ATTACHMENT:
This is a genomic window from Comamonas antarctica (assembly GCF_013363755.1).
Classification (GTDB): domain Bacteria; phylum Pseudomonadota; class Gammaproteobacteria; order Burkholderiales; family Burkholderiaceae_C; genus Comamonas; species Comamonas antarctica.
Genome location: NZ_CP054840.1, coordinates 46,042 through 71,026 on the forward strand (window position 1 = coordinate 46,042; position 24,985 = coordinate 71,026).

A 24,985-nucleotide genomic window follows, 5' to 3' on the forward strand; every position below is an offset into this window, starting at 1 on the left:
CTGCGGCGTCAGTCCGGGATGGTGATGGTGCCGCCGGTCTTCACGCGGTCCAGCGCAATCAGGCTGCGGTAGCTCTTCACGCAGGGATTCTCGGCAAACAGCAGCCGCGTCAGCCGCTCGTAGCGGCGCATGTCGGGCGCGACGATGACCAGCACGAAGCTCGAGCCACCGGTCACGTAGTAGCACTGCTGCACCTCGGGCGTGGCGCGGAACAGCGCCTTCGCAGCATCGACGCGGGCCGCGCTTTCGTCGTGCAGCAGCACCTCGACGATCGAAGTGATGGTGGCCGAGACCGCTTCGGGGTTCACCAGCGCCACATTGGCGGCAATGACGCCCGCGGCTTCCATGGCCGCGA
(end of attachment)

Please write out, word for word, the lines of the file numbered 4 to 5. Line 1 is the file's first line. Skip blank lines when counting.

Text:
A 24,985-nucleotide genomic window follows, 5' to 3' on the forward strand; every position below is an offset into this window, starting at 1 on the left:
CTGCGGCGTCAGTCCGGGATGGTGATGGTGCCGCCGGTCTTCACGCGGTCCAGCGCAATCAGGCTGCGGTAGCTCTTCACGCAGGGATTCTCGGCAAACAGCAGCCGCGTCAGCCGCTCGTAGCGGCGCATGTCGGGCGCGACGATGACCAGCACGAAGCTCGAGCCACCGGTCACGTAGTAGCACTGCTGCACCTCGGGCGTGGCGCGGAACAGCGCCTTCGCAGCATCGACGCGGGCCGCGCTTTCGTCGTGCAGCAGCACCTCGACGATCGAAGTGATGGTGGCCGAGACCGCTTCGGGGTTCACCAGCGCCACATTGGCGGCAATGACGCCCGCGGCTTCCATGGCCGCGA